Know-Nothing Conservative: Canada's PM, Stephen Harper, shocked responsible opinion across the political spectrum by making the completion of the Canadian Census voluntary. Harper's decision is emblematic of Capitalism's turning away from inconvenient scientific knowledge and critical thinking in the twenty-first century.
IT WAS A DECISION which stunned Canadians across the political spectrum. To protect the individual privacy of its citizens, Canada’s Prime Minister, Stephen Harper, was making the Census voluntary. Canada’s knowledge of itself: of how well, or how badly, it is doing in the fields of health, education, employment, income distribution, economic opportunity, and the preservation of its environment; was to be fatally compromised.
According to Stephen Marche, writing in the New York Times, Harper’s decision was protested by nearly 500 Canadian organisations, “including the Canadian Medical Association, the Canadian Chamber of Commerce, and the Canadian Catholic Council of Bishops.” All to no avail. In spite of the fact that the conducting of censuses has been a feature of advanced civilisations since biblical times, Harper refused to budge. Canada is now flying blind.
Which is, presumably, what Harper intended all along. Marche’s NYT article is called “The Closing of the Canadian Mind”, and it paints a very grim picture of the consequences of nine years of what he calls “know-nothing conservative” rule. As the party of big business (particularly of big Albertan oil) Harper’s Conservatives have done everything they can to prevent the facts from spoiling their wonderful story. If the evidence points to the Harper Government’s policies generating worrying levels of inequality, injustice and environmental degradation – just stop collecting the evidence. If playing to the racial anxieties and petty prejudices of provincial Canada is what gets you re-elected – then, by all means: “Play on, Maestro, play on!”
With Canada’s general election still in progress, the world has yet to learn if the music has stopped for Stephen Harper, or whether, in spite of a late surge by the Canadian Liberal Party, his Conservative orchestra will play on for another four years. Win or lose, however, Harper’s prime-ministership has much to tell the world about the nature of contemporary capitalist politics.
A century ago, the parties established to represent the controlling interests of the new industrial societies placed enormous stock in science and the expansion of human knowledge. These were, rightly, seen as the driving force behind technological, economic and social progress. By 1900, the publicly-funded education systems of the two leading industrial economies, the United States and Germany, were pumping out university graduates by the tens-of-thousands. An economy driven forward by science and technology, serviced by a well-educated workforce, was the sine qua non of capitalist modernity.
Throughout the first three quarters of the Twentieth Century, Capitalism’s faith in science and education did not falter. Scientific research and technological innovation, backed by the state, both supported and encouraged the most extraordinary changes in human existence. By 1969, the United States had sufficient technological expertise to put a human-being on the surface of the Moon and bring him back to Earth. In the industrialised nations of the West, the contraceptive pill was revolutionising gender relations.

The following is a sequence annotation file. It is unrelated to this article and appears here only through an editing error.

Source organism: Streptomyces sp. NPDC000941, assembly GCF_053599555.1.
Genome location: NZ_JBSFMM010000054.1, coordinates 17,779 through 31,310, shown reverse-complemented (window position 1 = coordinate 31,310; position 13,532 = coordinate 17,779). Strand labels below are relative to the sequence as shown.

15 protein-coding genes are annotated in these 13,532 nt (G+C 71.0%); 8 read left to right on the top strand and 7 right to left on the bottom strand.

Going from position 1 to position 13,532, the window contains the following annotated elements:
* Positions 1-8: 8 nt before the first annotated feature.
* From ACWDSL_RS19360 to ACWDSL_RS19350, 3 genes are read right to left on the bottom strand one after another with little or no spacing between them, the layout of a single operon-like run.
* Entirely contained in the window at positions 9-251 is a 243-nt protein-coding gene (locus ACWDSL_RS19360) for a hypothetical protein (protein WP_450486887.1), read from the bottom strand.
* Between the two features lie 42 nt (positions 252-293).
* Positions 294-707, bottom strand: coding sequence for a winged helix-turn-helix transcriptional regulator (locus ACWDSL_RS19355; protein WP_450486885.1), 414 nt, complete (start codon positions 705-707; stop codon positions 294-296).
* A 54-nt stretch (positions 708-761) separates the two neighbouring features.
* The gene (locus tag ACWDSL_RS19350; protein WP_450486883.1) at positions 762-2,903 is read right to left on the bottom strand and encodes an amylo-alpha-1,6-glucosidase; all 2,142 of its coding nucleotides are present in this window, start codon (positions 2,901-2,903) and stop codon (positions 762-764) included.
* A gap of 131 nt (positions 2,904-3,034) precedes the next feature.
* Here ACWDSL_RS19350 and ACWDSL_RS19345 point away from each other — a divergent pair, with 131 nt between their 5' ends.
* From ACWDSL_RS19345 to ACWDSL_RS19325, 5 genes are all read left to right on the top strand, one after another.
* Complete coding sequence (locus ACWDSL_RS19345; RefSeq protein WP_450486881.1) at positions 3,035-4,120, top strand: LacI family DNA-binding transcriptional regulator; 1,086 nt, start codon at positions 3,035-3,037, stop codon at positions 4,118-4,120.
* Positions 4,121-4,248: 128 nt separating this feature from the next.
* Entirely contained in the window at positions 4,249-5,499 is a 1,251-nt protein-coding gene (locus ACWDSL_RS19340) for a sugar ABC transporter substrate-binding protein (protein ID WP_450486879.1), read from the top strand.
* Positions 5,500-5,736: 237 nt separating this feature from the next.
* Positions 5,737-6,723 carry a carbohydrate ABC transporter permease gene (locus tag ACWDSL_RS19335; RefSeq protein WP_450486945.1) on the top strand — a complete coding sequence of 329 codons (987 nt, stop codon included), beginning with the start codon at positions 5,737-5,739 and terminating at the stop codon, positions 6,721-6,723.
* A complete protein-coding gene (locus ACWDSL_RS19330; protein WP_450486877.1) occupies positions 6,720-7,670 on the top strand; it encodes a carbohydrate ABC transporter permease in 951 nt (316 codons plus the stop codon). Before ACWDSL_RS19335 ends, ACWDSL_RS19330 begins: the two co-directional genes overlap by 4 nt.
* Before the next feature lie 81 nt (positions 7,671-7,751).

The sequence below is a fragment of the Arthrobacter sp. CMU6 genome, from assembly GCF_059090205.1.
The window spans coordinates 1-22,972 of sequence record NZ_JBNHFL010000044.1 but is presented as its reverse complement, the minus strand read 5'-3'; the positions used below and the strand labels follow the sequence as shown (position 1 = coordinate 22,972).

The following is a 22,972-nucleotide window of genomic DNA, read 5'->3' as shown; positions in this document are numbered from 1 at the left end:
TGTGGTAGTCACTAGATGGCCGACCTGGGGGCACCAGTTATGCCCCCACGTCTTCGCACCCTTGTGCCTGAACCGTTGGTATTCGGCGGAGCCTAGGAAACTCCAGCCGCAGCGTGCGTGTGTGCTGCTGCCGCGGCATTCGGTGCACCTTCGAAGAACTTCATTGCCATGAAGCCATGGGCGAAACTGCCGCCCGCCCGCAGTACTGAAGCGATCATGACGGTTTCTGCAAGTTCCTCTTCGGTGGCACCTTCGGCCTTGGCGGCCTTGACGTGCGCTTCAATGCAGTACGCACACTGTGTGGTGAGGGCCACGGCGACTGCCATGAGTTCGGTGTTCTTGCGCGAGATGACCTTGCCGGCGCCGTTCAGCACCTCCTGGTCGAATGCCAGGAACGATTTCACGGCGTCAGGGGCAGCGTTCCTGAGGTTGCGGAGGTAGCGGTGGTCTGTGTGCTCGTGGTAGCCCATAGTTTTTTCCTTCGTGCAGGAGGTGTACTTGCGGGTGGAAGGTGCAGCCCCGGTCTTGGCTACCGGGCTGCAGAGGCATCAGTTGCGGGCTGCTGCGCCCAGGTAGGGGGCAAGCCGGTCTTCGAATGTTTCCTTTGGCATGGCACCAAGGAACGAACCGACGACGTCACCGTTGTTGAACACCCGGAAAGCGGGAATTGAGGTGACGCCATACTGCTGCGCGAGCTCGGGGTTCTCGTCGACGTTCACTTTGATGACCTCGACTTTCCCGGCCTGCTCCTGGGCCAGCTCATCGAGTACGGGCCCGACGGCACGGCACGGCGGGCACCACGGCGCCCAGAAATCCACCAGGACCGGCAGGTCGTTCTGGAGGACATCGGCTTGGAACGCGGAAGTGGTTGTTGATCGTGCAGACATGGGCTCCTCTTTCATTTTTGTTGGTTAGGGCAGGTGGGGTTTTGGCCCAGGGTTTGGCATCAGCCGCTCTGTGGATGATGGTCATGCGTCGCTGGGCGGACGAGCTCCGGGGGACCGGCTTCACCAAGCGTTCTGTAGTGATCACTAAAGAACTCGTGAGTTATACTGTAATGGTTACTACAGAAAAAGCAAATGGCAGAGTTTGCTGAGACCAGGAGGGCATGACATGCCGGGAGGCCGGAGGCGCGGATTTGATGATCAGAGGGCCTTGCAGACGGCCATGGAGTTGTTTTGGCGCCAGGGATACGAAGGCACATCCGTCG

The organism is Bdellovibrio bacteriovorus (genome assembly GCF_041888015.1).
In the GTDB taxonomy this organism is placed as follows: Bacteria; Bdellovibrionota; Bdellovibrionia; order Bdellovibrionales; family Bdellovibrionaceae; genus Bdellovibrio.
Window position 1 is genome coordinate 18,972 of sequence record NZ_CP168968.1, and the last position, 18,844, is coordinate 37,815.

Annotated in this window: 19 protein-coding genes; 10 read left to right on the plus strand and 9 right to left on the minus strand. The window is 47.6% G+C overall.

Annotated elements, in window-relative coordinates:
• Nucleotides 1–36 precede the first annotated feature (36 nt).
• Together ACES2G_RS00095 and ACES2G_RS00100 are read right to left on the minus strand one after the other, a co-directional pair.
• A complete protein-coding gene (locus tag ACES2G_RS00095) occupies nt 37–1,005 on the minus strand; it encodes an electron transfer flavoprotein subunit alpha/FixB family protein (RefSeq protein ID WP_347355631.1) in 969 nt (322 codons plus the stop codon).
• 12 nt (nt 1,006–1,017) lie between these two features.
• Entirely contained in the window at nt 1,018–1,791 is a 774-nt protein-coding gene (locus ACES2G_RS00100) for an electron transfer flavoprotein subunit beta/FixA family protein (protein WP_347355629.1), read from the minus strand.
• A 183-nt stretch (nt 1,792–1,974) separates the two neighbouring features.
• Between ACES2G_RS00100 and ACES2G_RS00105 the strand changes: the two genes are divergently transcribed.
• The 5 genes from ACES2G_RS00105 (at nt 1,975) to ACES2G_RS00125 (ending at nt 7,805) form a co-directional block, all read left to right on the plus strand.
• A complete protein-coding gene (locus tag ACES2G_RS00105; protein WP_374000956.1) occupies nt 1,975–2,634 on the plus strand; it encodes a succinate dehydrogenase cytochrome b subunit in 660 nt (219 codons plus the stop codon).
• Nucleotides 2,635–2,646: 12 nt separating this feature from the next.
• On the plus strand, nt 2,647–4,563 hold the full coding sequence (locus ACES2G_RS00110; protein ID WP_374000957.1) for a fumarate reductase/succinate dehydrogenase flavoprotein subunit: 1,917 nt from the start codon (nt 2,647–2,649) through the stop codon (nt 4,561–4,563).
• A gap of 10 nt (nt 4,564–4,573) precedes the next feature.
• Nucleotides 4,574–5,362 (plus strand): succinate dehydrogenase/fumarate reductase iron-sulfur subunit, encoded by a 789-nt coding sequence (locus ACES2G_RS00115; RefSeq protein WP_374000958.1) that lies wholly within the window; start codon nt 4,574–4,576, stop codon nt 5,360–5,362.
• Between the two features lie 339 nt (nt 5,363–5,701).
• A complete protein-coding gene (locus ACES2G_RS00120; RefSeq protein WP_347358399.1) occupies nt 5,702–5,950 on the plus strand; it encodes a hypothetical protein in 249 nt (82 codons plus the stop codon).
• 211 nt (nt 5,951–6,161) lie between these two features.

It was only in the final quarter of the Twentieth Century, when science turned its attention to the environmental consequences of industrial capitalism, and a new generation of highly-educated citizens began to investigate its increasingly destructive social side-effects, that the parties of capitalism – and their financial backers – began to look at science and education through narrowed eyes.
What has emerged in the first quarter of the Twenty-First Century is a peculiarly equivocal capitalist approach to science and education. The mature industrial economies are as dependent on their products as ever. Whether in the form of Apple’s latest smart-phone, or the algorithms of the most recent financial derivatives, capitalism continues to be driven forward by the innovations of its supremely-skilled engineers and mathematicians.
Less welcome, however, are the social scientists and ecologists who look ahead and see only the looming planetary catastrophe of capitalist-induced global warming, with all its attendant social ills. For these scientists, Capitalism’s more aggressive defenders offer only scepticism, challenge and/or outright ridicule. The effect on the public mind is pernicious. Increasingly, science is seen as the bought-and-paid-for handmaiden of ideology and propaganda. Her quasi-religious status, over two centuries, as the illuminator of Truth and deliverer of Progress, has been traduced.
Across the Western world, the institutions of higher learning have been similarly debauched. Pure knowledge, pursued for its own sake, is increasingly downgraded, and the development of critical intelligence institutionally discouraged. With the exception of Oxford and Cambridge, Harvard and Yale, and all the other great seats of learning (which are, once again, reserved for the children of the elites) the world’s universities have been transformed into dreary knowledge factories. Overcrowded workshops, where standardised paradigms, purchased at ruinous expense, are imprinted upon the minds of the indentured young.
So, win or lose, Stephen Harper has already earned his place in history. In Twenty-First Century Capitalism’s great turning away from Science and Education, he already stands amongst its first and most shameless exponents.
This essay was originally published in The Press of Tuesday, 20 October 2015.